India-Africa : Overview


  • India was a key partner of African nations in the 1950s and 1960s.
  • However in the past decade, India lost influence in Africa to China and other Asian nations.
  • In recent years, India is seeking to broaden its general outreach to resource-rich Africa and establish its footprint in sub-Saharan Africa.
  • India has positioned itself as a partner of choice to African countries in areas such as education, healthcare, investment and trade.
  • In 2014-15, India-Africa trade was almost $70 billion and Indian investments in Africa in the past decade was amounted to $30-35 billion.
  • The figures, however, are low in comparison with the Africa’s trade and investment ties with China which is around $200 billion.
  • China has built large infrastructure projects like roads, railways, airports and government buildings in Africa.
  • Together, President Pranab Mukherjee, Prime Minister Narendra Modi and Vice President Ansari have visited 12 African nations in 2016.
  • This was in keeping with PM Modi’s promise to maintain the tempo of interaction with Africa, made to leaders to 54 African nations during the 3rd India-Africa summit in New Delhi in October 2015.
  • The presence of Indian private sector in Africa is noteworthy and amounts to USD 35 billion investment  made in the sectors like automobile, drugs and pharmaceuticals, textiles, IT services, water treatment, petroleum refining etc.
  • As opposed to China, India is more oriented to improve local capacities in Africa. For instance, India’s EXIM Bank has helped incubate similar institutions in five African countries.
  • India and Japan have unveiled a vision document for the Asia Africa Growth Corridor, proposed by the Prime Ministers of the two countries last November. Asia Africa Growth Corridor is conceived as a more open and inclusive programme that will be based on more consultations and keep people as the centre piece rather than just trade and economic ties.


  • India-Africa have socio-economic similarities
    • Colonial History
    • Similar developmental profile
    • Similar challenges
  • Both are complementary too
    • India’s growing need for African commodities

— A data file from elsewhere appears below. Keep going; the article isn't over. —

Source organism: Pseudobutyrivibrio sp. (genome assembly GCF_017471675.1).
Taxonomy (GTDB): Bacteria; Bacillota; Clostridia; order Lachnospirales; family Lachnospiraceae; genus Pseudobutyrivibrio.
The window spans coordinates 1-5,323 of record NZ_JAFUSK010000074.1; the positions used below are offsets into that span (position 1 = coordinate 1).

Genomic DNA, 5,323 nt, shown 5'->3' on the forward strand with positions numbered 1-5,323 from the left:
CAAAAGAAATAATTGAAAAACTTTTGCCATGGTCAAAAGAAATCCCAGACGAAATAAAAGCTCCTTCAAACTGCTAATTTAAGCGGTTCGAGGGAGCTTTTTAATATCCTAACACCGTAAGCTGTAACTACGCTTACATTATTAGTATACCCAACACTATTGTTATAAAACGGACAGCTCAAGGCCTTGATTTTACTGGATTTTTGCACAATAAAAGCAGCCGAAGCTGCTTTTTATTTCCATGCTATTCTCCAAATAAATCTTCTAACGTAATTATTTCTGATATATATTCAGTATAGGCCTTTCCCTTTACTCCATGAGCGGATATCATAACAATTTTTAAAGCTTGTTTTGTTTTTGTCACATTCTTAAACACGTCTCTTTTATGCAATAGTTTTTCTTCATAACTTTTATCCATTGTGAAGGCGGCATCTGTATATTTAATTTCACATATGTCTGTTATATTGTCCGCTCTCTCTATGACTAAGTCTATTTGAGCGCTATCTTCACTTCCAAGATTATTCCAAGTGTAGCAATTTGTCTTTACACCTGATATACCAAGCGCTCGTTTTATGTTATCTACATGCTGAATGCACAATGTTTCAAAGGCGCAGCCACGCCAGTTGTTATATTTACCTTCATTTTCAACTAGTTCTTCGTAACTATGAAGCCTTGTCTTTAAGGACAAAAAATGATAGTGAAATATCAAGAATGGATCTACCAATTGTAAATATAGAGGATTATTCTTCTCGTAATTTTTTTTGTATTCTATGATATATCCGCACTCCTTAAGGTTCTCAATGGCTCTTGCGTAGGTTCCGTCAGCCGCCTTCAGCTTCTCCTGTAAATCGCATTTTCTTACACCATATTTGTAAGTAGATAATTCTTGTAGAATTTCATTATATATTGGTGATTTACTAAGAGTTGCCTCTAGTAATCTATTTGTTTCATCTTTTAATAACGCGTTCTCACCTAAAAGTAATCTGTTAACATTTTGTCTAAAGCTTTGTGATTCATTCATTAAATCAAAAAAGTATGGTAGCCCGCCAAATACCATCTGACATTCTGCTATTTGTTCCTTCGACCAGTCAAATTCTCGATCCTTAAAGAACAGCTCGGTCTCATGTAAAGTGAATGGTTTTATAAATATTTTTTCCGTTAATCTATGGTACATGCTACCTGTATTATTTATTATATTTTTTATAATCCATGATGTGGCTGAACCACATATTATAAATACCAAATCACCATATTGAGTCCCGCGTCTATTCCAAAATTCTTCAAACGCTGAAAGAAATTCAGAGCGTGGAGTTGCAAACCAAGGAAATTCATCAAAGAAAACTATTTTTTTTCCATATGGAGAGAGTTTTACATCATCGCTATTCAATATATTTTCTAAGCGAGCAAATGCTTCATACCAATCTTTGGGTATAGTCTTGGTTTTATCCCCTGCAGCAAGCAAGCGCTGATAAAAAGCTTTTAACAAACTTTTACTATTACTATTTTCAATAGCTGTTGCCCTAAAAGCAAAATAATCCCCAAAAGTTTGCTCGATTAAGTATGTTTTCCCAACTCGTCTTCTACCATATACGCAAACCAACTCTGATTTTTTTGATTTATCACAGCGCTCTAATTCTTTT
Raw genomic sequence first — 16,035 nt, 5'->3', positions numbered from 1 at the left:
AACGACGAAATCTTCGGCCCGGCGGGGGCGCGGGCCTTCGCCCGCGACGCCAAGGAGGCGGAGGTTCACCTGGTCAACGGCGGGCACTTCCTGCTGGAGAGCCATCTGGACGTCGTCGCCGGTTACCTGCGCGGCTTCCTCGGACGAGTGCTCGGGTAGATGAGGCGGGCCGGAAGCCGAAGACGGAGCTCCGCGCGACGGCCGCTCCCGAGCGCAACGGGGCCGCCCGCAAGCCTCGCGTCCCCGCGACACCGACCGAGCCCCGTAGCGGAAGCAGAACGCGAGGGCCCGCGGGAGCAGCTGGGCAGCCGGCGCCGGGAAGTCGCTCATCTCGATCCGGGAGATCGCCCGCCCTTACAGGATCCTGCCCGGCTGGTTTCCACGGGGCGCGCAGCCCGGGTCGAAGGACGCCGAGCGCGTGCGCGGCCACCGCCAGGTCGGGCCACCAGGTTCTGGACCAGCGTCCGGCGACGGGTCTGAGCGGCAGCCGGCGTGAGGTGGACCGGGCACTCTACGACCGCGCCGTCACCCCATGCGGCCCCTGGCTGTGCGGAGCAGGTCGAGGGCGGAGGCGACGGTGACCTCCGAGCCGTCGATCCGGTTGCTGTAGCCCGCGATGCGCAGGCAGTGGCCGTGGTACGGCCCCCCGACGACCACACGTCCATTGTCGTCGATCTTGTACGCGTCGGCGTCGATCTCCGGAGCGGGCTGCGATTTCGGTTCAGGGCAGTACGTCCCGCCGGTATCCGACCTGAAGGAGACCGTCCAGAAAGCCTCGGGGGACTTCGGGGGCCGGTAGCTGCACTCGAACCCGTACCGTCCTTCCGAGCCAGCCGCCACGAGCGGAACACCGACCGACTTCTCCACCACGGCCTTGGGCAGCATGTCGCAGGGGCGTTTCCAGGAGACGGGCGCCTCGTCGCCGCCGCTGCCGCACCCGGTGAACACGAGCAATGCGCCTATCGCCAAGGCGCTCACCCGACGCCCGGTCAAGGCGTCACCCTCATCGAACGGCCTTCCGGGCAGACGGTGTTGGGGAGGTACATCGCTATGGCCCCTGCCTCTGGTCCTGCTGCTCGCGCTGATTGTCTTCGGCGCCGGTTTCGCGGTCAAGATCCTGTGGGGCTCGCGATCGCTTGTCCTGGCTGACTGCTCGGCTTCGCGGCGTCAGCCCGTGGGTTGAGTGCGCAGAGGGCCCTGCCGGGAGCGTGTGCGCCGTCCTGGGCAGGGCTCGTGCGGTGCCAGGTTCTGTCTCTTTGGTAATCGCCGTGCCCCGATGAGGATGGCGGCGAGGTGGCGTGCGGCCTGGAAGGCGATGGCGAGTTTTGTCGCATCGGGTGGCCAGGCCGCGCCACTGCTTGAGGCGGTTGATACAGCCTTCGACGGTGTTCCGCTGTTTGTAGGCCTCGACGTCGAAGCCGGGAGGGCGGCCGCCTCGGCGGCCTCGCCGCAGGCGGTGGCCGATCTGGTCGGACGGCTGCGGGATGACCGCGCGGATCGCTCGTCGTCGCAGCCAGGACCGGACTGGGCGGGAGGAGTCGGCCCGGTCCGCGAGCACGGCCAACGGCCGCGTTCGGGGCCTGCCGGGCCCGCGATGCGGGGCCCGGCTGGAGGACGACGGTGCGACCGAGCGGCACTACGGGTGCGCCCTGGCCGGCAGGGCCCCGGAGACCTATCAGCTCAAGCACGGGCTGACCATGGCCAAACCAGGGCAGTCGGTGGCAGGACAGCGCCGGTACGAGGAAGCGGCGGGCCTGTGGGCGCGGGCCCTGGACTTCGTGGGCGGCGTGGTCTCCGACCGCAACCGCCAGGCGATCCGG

• Africa can use India’s technology & spirit of Jugaad
  • However growth in relationship has been slow
  • Africa economic rise due to
    • An improving political governance
    • A rapidly growing population
    • Urbanisation
    • A better educated and skilled workforce
  • New Delhi exports consumer and capital goods and medicines to Africa. India-Africa trade was worth almost 70 bn in 2014-15 and India companies invested 30-35 bn in the continent over the past decade
  • India’s major contribution in UN peacekeeping forces in Africa.


  • China is emerged as Africa’s largest trading partner
  • China’s current hold in trade and investment in Africa is three times India’s
  • Africa today has no dearth of friends and its engagement with global powers is more pragmatic, devoid of the ideological trappings of the Cold War period. Thus India has to find a way to raise its profile and ensure that its age-old ties with Africa get a modern outlook



Other Facts/Issues:

  • At present, almost 6000 Indian soldiers are deployed under UNPKF across Africa and 159 died over the years.
  • DFTP (duty free tariff preference scheme)
    • Genesis in 2008 India-Africa summit
    • Unilateral duty free market access which India has provided to all least developed countries including 34 in Africa
    • Provides deeper market access
    • Since amendment in 2014 – coverage has gone beyond 98% of India’s total tariff lines
  • India is the fifth largest investor in Africa.
  • The Union Cabinet has approved opening of 18 new Indian Missions in Africa over four year period from 2018-2021. The decision will enhance India’s diplomatic outreach.


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